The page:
Edited by sdd11

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1 hour ago, sdd11 said:

Tons of app using Apple CloudKit to sync between devices. No need to maintain the sync server. The storage count towards user's iCloud drive storage, so there is no abuse issue either.

 

Then it’s no longer a “first-party sync service”, which is the topic we’re discussing. There’s no point to building CloudKit integration; if you want to sync with iCloud (and have it count towards your iCloud data storage limit), then set your sync directory there. Alfred already supports what you’re suggesting, it just advises against it due to problems with the service in the past.

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13 hours ago, vitor said:

There’s no point to building CloudKit integration; if you want to sync with iCloud (and have it count towards your iCloud data storage limit), then set your sync directory there. Alfred already supports what you’re suggesting, it just advises against it due to problems with the service in the past.

Many apps using CloudKit work totally fine for me. I guess the reason why syncing file using iCloud is unreliable is that iCloud does not understand directory and file structure very well thus can not resolve conflict. By using CloudKit, developer can specify file infomation such as revision which can avoid conflict. Using CloudKit is much more user friendly. User does not need to set it up manually.

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Posted (edited)
1 hour ago, sdd11 said:

Using CloudKit is much more user friendly. User does not need to set it up manually.

 

You’d still need to specify if you wanted to use CloudKit at all in this case, so you’d still need manual setup. Exact same number os steps.

Edited by vitor

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9 hours ago, sdd11 said:

developer can specify file infomation such as revision which can avoid conflict

 

CloudKit may work just fine for applications that manage their own data using its APIs, but that isn't Alfred.

 

A lot of the files being synced don't belong to Alfred: they belong to workflows. As a result, Alfred isn't in a position to manage (via revisions or whatever) the many sync conflicts iCloud's crapness causes because Alfred doesn't have sufficient information to do so.

 

Alfred's current sync Just Works with any software that can reliably sync files/directories, be it Dropbox, rsync, Unison, Seafile or whatever.

 

You're talking about completely rewriting Alfred's sync/file management in order to use a service that has a long history of losing data. Replacing a system that works wonderfully (if you're using reliable sync software).

 

The new limitations to Dropbox's free accounts suck, but I'm not convinced that's a sound reason to ditch a working, platform-agnostic sync solution for one that's tied to a legendarily unreliable service.

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14 hours ago, deanishe said:

 

CloudKit may work just fine for applications that manage their own data using its APIs, but that isn't Alfred.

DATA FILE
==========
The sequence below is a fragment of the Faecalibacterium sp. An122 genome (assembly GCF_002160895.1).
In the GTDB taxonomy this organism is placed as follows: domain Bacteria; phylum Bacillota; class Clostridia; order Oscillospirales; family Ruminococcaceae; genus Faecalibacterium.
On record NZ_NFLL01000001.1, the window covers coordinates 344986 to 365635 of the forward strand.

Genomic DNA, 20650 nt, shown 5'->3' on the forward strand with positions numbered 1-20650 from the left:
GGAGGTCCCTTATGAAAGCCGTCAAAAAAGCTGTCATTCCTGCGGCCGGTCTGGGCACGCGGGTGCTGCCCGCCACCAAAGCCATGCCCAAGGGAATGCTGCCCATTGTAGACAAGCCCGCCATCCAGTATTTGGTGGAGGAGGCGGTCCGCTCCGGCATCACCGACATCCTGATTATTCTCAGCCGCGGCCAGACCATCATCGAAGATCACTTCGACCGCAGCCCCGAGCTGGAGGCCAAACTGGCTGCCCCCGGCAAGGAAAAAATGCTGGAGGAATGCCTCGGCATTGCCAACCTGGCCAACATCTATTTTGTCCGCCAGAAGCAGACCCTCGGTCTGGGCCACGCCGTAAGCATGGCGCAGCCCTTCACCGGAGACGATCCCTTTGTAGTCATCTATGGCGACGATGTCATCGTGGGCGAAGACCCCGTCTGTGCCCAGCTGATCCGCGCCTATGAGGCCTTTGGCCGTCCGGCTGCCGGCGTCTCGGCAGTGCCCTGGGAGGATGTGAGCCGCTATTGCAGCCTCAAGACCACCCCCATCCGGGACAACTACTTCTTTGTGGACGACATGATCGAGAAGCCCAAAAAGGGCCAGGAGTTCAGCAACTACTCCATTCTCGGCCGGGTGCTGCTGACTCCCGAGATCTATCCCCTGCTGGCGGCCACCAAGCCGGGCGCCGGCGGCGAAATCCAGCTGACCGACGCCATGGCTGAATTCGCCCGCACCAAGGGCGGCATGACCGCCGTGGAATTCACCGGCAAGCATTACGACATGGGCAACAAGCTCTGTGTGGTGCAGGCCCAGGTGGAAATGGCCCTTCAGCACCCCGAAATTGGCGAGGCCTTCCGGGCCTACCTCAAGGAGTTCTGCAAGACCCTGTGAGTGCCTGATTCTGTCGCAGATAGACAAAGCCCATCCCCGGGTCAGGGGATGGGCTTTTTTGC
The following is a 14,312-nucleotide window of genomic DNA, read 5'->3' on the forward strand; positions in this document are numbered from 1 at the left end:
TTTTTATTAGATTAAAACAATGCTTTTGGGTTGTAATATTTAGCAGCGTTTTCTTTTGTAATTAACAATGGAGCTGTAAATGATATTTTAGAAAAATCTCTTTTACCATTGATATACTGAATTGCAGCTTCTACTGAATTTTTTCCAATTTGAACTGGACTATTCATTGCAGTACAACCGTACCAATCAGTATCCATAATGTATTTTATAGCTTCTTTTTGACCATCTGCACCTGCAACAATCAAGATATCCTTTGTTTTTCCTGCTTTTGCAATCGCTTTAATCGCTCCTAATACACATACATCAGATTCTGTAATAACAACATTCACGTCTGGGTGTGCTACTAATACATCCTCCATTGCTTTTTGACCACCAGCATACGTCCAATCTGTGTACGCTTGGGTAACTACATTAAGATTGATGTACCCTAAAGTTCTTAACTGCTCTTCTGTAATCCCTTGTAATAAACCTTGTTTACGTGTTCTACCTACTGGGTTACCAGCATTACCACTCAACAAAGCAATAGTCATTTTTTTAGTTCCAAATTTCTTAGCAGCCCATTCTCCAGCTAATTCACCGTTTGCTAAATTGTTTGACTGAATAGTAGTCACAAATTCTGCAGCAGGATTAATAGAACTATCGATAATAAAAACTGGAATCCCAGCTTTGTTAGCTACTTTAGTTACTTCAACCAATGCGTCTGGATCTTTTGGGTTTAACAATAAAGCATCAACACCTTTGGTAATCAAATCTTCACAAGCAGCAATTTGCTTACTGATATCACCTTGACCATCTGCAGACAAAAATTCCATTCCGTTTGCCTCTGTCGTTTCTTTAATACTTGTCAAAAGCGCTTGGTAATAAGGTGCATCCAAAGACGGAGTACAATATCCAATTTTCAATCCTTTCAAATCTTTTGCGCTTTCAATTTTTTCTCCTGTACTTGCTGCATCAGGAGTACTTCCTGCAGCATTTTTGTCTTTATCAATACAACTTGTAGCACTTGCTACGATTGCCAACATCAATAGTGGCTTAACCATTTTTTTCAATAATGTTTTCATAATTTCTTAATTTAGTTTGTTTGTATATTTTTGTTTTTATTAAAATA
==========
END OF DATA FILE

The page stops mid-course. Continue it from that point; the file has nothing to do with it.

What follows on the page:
A lot of the files being synced don't belong to Alfred: they belong to workflows. As a result, Alfred isn't in a position to manage (via revisions or whatever) the many sync conflicts iCloud's crapness causes because Alfred doesn't have sufficient information to do so.

 

Alfred's current sync Just Works with any software that can reliably sync files/directories, be it Dropbox, rsync, Unison, Seafile or whatever.

 

You're talking about completely rewriting Alfred's sync/file management in order to use a service that has a long history of losing data. Replacing a system that works wonderfully (if you're using reliable sync software).

 

The new limitations to Dropbox's free accounts suck, but I'm not convinced that's a sound reason to ditch a working, platform-agnostic sync solution for one that's tied to a legendarily unreliable service.

Make sense. Then I will use reliable sync software.

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FWIW, Seafile has worked well for me in the past. I don’t use it any more, though, because Dropbox handles symlinks better.

 

You need a server for Seafile, however. Syncthing is pure peer-to-peer and works very well. But without a server, the machines will only sync when both are online.

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On 3/19/2019 at 12:23 AM, deanishe said:

CloudKit may work just fine for applications that manage their own data using its APIs, but that isn't Alfred.

 

A lot of the files being synced don't belong to Alfred: they belong to workflows. As a result, Alfred isn't in a position to manage (via revisions or whatever) the many sync conflicts iCloud's crapness causes because Alfred doesn't have sufficient information to do so.

 

 

Deanishe, can you elaborate on this a bit more? I don't really understand what you mean with 'the files belong to workflows'.

 

* Is there something nice that Alfred is doing that allows Workflows to update files automatically from remote sources?